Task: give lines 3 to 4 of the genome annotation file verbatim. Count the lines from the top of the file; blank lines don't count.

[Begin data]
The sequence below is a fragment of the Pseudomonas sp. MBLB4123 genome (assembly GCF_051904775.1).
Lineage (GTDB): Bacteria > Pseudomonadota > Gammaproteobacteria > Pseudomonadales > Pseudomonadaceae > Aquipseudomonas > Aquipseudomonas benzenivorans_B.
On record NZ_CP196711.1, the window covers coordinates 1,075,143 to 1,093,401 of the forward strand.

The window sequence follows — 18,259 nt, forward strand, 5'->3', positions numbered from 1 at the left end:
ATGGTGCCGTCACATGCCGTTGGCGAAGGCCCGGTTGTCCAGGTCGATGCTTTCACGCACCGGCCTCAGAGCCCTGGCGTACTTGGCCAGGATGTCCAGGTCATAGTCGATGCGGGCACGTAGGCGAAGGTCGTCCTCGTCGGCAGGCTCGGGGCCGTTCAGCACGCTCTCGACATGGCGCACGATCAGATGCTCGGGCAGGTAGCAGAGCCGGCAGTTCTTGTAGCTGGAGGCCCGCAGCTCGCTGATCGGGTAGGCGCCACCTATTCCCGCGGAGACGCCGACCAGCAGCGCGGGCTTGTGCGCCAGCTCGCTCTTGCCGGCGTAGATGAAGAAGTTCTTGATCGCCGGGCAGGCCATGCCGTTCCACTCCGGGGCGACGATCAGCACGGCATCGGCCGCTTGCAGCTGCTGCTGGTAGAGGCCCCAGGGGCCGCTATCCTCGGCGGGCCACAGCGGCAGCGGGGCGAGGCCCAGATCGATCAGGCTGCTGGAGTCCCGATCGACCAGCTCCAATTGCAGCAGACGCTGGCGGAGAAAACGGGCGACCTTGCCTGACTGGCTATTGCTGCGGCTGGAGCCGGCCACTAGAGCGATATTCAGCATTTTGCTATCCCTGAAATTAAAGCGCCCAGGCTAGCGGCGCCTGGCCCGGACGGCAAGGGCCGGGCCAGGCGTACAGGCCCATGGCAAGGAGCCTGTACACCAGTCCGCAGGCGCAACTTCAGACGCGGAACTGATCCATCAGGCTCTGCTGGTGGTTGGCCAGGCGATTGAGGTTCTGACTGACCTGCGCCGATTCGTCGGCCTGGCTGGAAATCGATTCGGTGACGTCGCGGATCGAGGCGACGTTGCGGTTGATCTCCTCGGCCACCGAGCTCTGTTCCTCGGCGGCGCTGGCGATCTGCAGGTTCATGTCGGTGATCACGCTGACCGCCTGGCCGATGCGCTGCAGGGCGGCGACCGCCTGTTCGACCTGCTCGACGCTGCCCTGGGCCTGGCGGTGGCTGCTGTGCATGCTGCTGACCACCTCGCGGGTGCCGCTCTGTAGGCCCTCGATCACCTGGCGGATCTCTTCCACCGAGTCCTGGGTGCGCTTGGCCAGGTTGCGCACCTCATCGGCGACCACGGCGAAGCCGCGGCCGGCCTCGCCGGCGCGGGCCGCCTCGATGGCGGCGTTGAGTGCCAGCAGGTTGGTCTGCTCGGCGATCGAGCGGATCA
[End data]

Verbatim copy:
On record NZ_CP196711.1, the window covers coordinates 1,075,143 to 1,093,401 of the forward strand.

The window sequence follows — 18,259 nt, forward strand, 5'->3', positions numbered from 1 at the left end: